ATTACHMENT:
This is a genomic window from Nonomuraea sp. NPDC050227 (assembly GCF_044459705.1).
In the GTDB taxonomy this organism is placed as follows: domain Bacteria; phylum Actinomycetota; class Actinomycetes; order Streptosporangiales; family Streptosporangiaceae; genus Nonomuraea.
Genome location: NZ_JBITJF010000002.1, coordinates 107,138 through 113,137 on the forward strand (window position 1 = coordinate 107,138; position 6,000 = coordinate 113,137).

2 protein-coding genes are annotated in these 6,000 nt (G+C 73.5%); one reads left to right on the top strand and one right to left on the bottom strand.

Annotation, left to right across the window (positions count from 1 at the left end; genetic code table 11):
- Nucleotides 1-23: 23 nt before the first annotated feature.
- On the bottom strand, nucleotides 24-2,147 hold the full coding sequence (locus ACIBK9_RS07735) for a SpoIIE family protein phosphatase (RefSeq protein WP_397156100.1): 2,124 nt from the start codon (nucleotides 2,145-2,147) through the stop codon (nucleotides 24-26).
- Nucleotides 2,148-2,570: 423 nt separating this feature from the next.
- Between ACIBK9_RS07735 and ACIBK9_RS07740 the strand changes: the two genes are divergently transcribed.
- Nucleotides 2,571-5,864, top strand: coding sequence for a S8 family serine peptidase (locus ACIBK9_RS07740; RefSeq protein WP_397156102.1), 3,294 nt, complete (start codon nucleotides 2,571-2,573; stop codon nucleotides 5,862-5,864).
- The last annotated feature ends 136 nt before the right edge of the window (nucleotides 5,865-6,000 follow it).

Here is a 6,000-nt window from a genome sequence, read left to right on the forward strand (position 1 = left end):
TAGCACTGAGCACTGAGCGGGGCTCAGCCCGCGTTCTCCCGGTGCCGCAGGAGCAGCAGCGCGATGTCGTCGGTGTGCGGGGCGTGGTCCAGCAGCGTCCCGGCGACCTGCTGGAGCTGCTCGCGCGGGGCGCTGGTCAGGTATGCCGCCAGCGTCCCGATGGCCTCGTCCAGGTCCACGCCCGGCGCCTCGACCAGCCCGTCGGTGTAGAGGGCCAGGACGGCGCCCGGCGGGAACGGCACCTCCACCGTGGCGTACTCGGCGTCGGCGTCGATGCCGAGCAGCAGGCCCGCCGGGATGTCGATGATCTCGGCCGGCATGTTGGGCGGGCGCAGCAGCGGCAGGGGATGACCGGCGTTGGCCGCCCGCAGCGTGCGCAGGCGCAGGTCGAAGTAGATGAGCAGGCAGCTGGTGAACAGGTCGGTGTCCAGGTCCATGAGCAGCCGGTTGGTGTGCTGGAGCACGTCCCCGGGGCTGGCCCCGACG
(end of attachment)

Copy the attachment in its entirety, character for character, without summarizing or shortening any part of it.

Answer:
This is a genomic window from Nonomuraea sp. NPDC050227 (assembly GCF_044459705.1).
In the GTDB taxonomy this organism is placed as follows: domain Bacteria; phylum Actinomycetota; class Actinomycetes; order Streptosporangiales; family Streptosporangiaceae; genus Nonomuraea.
Genome location: NZ_JBITJF010000002.1, coordinates 107,138 through 113,137 on the forward strand (window position 1 = coordinate 107,138; position 6,000 = coordinate 113,137).

2 protein-coding genes are annotated in these 6,000 nt (G+C 73.5%); one reads left to right on the top strand and one right to left on the bottom strand.

Annotation, left to right across the window (positions count from 1 at the left end; genetic code table 11):
- Nucleotides 1-23: 23 nt before the first annotated feature.
- On the bottom strand, nucleotides 24-2,147 hold the full coding sequence (locus ACIBK9_RS07735) for a SpoIIE family protein phosphatase (RefSeq protein WP_397156100.1): 2,124 nt from the start codon (nucleotides 2,145-2,147) through the stop codon (nucleotides 24-26).
- Nucleotides 2,148-2,570: 423 nt separating this feature from the next.
- Between ACIBK9_RS07735 and ACIBK9_RS07740 the strand changes: the two genes are divergently transcribed.
- Nucleotides 2,571-5,864, top strand: coding sequence for a S8 family serine peptidase (locus ACIBK9_RS07740; RefSeq protein WP_397156102.1), 3,294 nt, complete (start codon nucleotides 2,571-2,573; stop codon nucleotides 5,862-5,864).
- The last annotated feature ends 136 nt before the right edge of the window (nucleotides 5,865-6,000 follow it).

Here is a 6,000-nt window from a genome sequence, read left to right on the forward strand (position 1 = left end):
TAGCACTGAGCACTGAGCGGGGCTCAGCCCGCGTTCTCCCGGTGCCGCAGGAGCAGCAGCGCGATGTCGTCGGTGTGCGGGGCGTGGTCCAGCAGCGTCCCGGCGACCTGCTGGAGCTGCTCGCGCGGGGCGCTGGTCAGGTATGCCGCCAGCGTCCCGATGGCCTCGTCCAGGTCCACGCCCGGCGCCTCGACCAGCCCGTCGGTGTAGAGGGCCAGGACGGCGCCCGGCGGGAACGGCACCTCCACCGTGGCGTACTCGGCGTCGGCGTCGATGCCGAGCAGCAGGCCCGCCGGGATGTCGATGATCTCGGCCGGCATGTTGGGCGGGCGCAGCAGCGGCAGGGGATGACCGGCGTTGGCCGCCCGCAGCGTGCGCAGGCGCAGGTCGAAGTAGATGAGCAGGCAGCTGGTGAACAGGTCGGTGTCCAGGTCCATGAGCAGCCGGTTGGTGTGCTGGAGCACGTCCCCGGGGCTGGCCCCGACG